October is National Arts and Humanities Month, so it’s fitting to take a moment and recall why art is as necessary to a community as stable bridges and stocked grocery store shelves.
The artist’s value lies in her finely tuned ability to understand the unity of things and see connections where others see disparate ideas. Artists are not unlike scientists in this way. Both share a keen attention to the world around them and willingness to explore and interpret what they observe, which are essential skills for human progress. However, while the scientist seeks to make sense of data, the artist endeavors to make sense of experiences. Aristotle put it this way: “The aim of art is to represent not the outward appearance of things but their inward significance.” In this, the philosopher answers the enduring question of why art matters. Art matters because a society that can appreciate the inward significance of things is a far more just, prosperous and innovative society.
Unfortunately, art’s power to inspire reflection and self-awareness often must fight against a cultural tide of numbness, reactivity and isolation. The symptoms of this are easy enough to spot: the opioid crisis, rising rates of anxiety disorders, internet comment boxes filled with hateful (and misspelled) words, an intolerance of silence, gun violence. It’s naïve to suggest art is the cure-all for our modern ailments. It is equally naïve to think art does not play an important role in addressing these problems.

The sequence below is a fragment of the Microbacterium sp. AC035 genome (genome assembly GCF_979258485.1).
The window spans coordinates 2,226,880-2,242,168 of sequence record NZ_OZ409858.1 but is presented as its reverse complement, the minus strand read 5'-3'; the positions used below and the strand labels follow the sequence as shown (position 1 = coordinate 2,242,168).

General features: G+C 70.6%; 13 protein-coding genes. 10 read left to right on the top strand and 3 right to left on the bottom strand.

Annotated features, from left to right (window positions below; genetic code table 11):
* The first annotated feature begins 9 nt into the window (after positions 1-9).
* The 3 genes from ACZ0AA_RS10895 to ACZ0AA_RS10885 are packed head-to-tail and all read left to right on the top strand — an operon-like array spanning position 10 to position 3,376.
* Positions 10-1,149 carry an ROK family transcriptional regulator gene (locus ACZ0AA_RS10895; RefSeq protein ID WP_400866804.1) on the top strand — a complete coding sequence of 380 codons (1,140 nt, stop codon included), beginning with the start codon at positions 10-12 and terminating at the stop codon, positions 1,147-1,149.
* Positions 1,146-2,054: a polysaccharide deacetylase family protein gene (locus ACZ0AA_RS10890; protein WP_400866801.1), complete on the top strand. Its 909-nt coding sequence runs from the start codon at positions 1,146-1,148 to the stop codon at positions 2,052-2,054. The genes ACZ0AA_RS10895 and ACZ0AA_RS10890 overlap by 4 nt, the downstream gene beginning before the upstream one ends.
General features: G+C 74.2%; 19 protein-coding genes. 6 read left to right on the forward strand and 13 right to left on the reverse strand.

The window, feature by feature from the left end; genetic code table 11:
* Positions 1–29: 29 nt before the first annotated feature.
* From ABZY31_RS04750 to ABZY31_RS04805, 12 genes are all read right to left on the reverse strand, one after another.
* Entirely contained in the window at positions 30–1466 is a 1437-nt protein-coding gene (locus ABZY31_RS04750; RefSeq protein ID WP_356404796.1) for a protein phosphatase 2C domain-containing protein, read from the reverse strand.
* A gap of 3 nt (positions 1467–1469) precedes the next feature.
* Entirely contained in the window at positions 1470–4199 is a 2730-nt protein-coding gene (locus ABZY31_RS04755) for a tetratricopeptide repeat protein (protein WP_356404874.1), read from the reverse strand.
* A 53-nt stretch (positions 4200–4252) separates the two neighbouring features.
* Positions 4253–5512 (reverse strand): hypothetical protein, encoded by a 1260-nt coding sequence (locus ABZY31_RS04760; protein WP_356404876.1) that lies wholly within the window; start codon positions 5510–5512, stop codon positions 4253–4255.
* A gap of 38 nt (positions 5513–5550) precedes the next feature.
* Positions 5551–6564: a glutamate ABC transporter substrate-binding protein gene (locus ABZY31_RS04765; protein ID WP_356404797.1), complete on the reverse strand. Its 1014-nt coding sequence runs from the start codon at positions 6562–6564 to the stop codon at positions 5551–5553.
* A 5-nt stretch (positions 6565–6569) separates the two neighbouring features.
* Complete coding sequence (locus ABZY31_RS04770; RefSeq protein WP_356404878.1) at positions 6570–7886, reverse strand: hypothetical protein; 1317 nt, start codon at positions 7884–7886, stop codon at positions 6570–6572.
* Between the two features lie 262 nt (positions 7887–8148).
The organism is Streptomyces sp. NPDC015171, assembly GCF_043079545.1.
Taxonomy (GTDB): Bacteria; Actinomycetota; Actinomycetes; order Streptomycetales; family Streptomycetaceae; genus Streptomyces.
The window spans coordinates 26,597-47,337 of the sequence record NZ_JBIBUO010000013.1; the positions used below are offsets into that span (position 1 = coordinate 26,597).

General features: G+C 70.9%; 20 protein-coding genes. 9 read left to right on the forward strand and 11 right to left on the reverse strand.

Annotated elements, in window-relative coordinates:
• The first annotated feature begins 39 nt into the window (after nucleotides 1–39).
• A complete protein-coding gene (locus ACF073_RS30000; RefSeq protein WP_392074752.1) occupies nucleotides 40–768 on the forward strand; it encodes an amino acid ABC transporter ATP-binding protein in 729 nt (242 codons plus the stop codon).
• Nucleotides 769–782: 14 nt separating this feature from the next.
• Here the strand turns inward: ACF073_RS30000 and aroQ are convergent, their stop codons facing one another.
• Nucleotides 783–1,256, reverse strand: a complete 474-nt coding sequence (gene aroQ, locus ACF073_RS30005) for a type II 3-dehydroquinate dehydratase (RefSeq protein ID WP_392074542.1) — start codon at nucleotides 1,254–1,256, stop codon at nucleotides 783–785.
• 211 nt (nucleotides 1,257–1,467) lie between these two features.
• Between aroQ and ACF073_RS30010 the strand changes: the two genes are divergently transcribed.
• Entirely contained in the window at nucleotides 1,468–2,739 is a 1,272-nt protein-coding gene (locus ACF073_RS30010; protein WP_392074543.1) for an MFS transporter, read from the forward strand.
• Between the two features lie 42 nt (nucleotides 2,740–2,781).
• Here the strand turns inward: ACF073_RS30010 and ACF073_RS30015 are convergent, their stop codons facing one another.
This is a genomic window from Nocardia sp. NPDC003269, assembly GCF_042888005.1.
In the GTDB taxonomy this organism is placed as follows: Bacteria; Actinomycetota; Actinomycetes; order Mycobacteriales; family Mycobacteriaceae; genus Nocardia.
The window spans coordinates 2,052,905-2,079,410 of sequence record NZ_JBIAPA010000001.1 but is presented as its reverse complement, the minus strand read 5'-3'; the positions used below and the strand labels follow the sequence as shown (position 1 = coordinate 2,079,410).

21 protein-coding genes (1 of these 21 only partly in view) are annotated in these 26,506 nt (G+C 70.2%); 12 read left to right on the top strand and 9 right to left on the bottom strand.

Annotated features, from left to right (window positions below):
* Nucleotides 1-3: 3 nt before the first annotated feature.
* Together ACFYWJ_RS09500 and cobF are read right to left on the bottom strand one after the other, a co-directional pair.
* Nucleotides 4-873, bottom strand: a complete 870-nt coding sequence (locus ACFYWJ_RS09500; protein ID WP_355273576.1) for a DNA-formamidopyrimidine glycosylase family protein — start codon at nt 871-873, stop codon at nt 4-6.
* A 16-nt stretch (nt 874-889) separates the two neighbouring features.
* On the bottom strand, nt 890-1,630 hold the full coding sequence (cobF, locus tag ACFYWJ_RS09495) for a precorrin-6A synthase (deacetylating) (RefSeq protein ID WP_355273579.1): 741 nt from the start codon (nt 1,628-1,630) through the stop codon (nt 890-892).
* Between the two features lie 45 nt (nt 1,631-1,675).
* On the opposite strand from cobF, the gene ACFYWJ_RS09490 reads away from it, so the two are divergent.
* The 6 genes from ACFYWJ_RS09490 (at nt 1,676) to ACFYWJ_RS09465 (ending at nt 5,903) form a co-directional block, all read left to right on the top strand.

Yet, when budgets are tight and tempers flare, those we hope will defend the arts instead wrap themselves in the sentiment of Oscar Wilde. The writer, in a shining moment of hypocrisy, wrote to a colleague: “Art is useless because its aim is simply to create a mood. It is not meant to instruct or to influence action in any way. It is superbly sterile, and the note of its pleasure is sterility.” It’s difficult to imagine any legislative body enthusiastic to fund an industry promoting moodiness, inaction and sterility, but Wilde failed to note the most important aspect of art: beauty.
Humans are naturally drawn to beauty, and for good reason. As the Polish poet Cyprian Norwid wrote, “beauty is to enthuse us for work, and work is to raise us up.” Art inspires us to act and challenges us to do something more than just collect superficial experiences for our newsfeeds. If we’re going to be reactors, let us be like Dante who, overwhelmed by the beauty of Beatrice, composed “The Divine Comedy,” arguably the greatest work of poetry set to parchment. This is the artist at his finest, reacting to beauty and then going off to create beauty of his own so that others might in turn be spurred to action.
What do we do, then, when art takes hold of us? For starters, we look up. Art on an Instagram feed is like a shadow on a cave wall, so we look up from our phones and tablets and go in search of “real life” art, whether on a stage, in a gallery, or on a shelf. Next, we advocate for the arts. We have to challenge legislators to see the intrinsic value the arts have in education and the economy and the social benefit art contributes to a community. Finally, we support the arts. We cannot expect governments alone to bankroll the arts — in fact, we’d be fools to advocate otherwise. Art is for the people and should by and large be supported by the people.
Challenge yourself during Arts and Humanities Month to find a local organization promoting art that ignites your imagination. There are plenty to choose from in Fairbanks. Volunteer for the organization, donate, buy a ticket to one of their performances, or attend a gallery opening and bring a friend. Allow yourself to experience the beauty of something new, even something strange.
Why is art necessary for a community? For our community? Because the beauty art reveals makes the beige colorful, the mundane tolerable, the despairing hopeful and the pain purposeful. Because, as Dostoyevsky said, “Beauty will save the world.”
Samantha Reynolds is executive director of North Star Ballet, located in Fairbanks.